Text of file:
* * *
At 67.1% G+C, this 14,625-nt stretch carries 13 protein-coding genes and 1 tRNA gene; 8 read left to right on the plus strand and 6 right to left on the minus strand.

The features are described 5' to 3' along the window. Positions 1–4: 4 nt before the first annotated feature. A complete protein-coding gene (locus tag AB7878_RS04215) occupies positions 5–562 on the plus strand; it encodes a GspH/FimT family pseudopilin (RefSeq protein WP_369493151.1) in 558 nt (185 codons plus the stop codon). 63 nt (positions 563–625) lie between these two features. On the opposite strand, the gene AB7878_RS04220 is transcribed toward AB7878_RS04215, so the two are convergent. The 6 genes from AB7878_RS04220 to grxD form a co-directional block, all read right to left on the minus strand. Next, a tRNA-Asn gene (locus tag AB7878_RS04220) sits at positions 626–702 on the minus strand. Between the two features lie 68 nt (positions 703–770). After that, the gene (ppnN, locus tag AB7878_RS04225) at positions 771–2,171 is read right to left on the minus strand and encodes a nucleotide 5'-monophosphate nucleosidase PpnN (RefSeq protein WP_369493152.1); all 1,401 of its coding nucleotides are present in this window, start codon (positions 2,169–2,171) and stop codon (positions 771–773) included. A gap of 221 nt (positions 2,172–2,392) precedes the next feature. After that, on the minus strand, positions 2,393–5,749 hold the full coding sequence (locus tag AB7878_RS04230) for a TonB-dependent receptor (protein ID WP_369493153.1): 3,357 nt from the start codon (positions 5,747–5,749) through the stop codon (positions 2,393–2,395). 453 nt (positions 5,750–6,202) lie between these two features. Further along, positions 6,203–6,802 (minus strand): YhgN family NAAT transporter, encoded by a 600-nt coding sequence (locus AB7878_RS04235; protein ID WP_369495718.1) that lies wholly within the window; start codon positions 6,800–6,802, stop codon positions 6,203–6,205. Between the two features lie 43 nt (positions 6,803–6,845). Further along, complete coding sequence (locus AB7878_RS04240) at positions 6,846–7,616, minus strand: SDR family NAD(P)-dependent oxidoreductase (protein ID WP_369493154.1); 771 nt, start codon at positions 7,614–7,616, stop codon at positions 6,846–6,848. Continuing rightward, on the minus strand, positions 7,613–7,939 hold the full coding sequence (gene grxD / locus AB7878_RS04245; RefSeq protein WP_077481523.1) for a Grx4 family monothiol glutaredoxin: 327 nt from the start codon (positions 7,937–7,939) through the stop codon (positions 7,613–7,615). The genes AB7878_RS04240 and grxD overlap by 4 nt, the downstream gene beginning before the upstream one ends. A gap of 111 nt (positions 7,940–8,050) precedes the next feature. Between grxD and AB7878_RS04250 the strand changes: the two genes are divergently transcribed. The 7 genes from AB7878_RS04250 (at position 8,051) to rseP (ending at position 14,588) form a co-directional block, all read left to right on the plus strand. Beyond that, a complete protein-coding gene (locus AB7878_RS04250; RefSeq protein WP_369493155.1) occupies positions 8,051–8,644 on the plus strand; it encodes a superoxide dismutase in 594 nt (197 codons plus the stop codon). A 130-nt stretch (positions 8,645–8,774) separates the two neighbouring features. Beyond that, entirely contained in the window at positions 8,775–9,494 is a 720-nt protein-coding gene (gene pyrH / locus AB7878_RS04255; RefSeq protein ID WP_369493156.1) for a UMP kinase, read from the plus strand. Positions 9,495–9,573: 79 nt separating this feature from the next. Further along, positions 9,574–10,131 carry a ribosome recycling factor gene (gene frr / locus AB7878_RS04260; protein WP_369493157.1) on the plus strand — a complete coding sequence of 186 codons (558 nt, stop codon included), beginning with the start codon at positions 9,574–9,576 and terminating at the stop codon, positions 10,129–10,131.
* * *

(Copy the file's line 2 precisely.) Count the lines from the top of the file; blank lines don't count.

The features are described 5' to 3' along the window. Positions 1–4: 4 nt before the first annotated feature. A complete protein-coding gene (locus tag AB7878_RS04215) occupies positions 5–562 on the plus strand; it encodes a GspH/FimT family pseudopilin (RefSeq protein WP_369493151.1) in 558 nt (185 codons plus the stop codon). 63 nt (positions 563–625) lie between these two features. On the opposite strand, the gene AB7878_RS04220 is transcribed toward AB7878_RS04215, so the two are convergent. The 6 genes from AB7878_RS04220 to grxD form a co-directional block, all read right to left on the minus strand. Next, a tRNA-Asn gene (locus tag AB7878_RS04220) sits at positions 626–702 on the minus strand. Between the two features lie 68 nt (positions 703–770). After that, the gene (ppnN, locus tag AB7878_RS04225) at positions 771–2,171 is read right to left on the minus strand and encodes a nucleotide 5'-monophosphate nucleosidase PpnN (RefSeq protein WP_369493152.1); all 1,401 of its coding nucleotides are present in this window, start codon (positions 2,169–2,171) and stop codon (positions 771–773) included. A gap of 221 nt (positions 2,172–2,392) precedes the next feature. After that, on the minus strand, positions 2,393–5,749 hold the full coding sequence (locus tag AB7878_RS04230) for a TonB-dependent receptor (protein ID WP_369493153.1): 3,357 nt from the start codon (positions 5,747–5,749) through the stop codon (positions 2,393–2,395). 453 nt (positions 5,750–6,202) lie between these two features. Further along, positions 6,203–6,802 (minus strand): YhgN family NAAT transporter, encoded by a 600-nt coding sequence (locus AB7878_RS04235; protein ID WP_369495718.1) that lies wholly within the window; start codon positions 6,800–6,802, stop codon positions 6,203–6,205. Between the two features lie 43 nt (positions 6,803–6,845). Further along, complete coding sequence (locus AB7878_RS04240) at positions 6,846–7,616, minus strand: SDR family NAD(P)-dependent oxidoreductase (protein ID WP_369493154.1); 771 nt, start codon at positions 7,614–7,616, stop codon at positions 6,846–6,848. Continuing rightward, on the minus strand, positions 7,613–7,939 hold the full coding sequence (gene grxD / locus AB7878_RS04245; RefSeq protein WP_077481523.1) for a Grx4 family monothiol glutaredoxin: 327 nt from the start codon (positions 7,937–7,939) through the stop codon (positions 7,613–7,615). The genes AB7878_RS04240 and grxD overlap by 4 nt, the downstream gene beginning before the upstream one ends. A gap of 111 nt (positions 7,940–8,050) precedes the next feature. Between grxD and AB7878_RS04250 the strand changes: the two genes are divergently transcribed. The 7 genes from AB7878_RS04250 (at position 8,051) to rseP (ending at position 14,588) form a co-directional block, all read left to right on the plus strand. Beyond that, a complete protein-coding gene (locus AB7878_RS04250; RefSeq protein WP_369493155.1) occupies positions 8,051–8,644 on the plus strand; it encodes a superoxide dismutase in 594 nt (197 codons plus the stop codon). A 130-nt stretch (positions 8,645–8,774) separates the two neighbouring features. Beyond that, entirely contained in the window at positions 8,775–9,494 is a 720-nt protein-coding gene (gene pyrH / locus AB7878_RS04255; RefSeq protein ID WP_369493156.1) for a UMP kinase, read from the plus strand. Positions 9,495–9,573: 79 nt separating this feature from the next. Further along, positions 9,574–10,131 carry a ribosome recycling factor gene (gene frr / locus AB7878_RS04260; protein WP_369493157.1) on the plus strand — a complete coding sequence of 186 codons (558 nt, stop codon included), beginning with the start codon at positions 9,574–9,576 and terminating at the stop codon, positions 10,129–10,131.